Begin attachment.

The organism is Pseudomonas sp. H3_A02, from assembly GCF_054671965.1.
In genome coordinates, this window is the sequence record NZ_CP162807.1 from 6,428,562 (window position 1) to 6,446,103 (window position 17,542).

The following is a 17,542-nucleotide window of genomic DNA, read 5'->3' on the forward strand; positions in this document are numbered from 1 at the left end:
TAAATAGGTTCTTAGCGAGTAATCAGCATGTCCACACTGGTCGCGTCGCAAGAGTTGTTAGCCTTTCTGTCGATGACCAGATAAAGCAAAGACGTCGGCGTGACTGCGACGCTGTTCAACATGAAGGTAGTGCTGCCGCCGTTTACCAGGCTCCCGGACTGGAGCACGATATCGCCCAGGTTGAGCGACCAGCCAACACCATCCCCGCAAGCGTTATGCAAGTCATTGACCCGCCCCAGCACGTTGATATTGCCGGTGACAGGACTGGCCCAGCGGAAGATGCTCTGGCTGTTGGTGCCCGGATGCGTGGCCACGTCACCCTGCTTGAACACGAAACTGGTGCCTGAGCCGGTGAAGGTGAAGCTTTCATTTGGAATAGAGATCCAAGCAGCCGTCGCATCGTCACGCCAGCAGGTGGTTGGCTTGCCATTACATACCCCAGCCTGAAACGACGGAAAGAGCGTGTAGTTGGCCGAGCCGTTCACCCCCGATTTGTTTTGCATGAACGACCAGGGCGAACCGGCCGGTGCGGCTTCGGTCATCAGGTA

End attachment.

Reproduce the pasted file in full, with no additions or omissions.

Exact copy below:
The organism is Pseudomonas sp. H3_A02, from assembly GCF_054671965.1.
In genome coordinates, this window is the sequence record NZ_CP162807.1 from 6,428,562 (window position 1) to 6,446,103 (window position 17,542).

The following is a 17,542-nucleotide window of genomic DNA, read 5'->3' on the forward strand; positions in this document are numbered from 1 at the left end:
TAAATAGGTTCTTAGCGAGTAATCAGCATGTCCACACTGGTCGCGTCGCAAGAGTTGTTAGCCTTTCTGTCGATGACCAGATAAAGCAAAGACGTCGGCGTGACTGCGACGCTGTTCAACATGAAGGTAGTGCTGCCGCCGTTTACCAGGCTCCCGGACTGGAGCACGATATCGCCCAGGTTGAGCGACCAGCCAACACCATCCCCGCAAGCGTTATGCAAGTCATTGACCCGCCCCAGCACGTTGATATTGCCGGTGACAGGACTGGCCCAGCGGAAGATGCTCTGGCTGTTGGTGCCCGGATGCGTGGCCACGTCACCCTGCTTGAACACGAAACTGGTGCCTGAGCCGGTGAAGGTGAAGCTTTCATTTGGAATAGAGATCCAAGCAGCCGTCGCATCGTCACGCCAGCAGGTGGTTGGCTTGCCATTACATACCCCAGCCTGAAACGACGGAAAGAGCGTGTAGTTGGCCGAGCCGTTCACCCCCGATTTGTTTTGCATGAACGACCAGGGCGAACCGGCCGGTGCGGCTTCGGTCATCAGGTA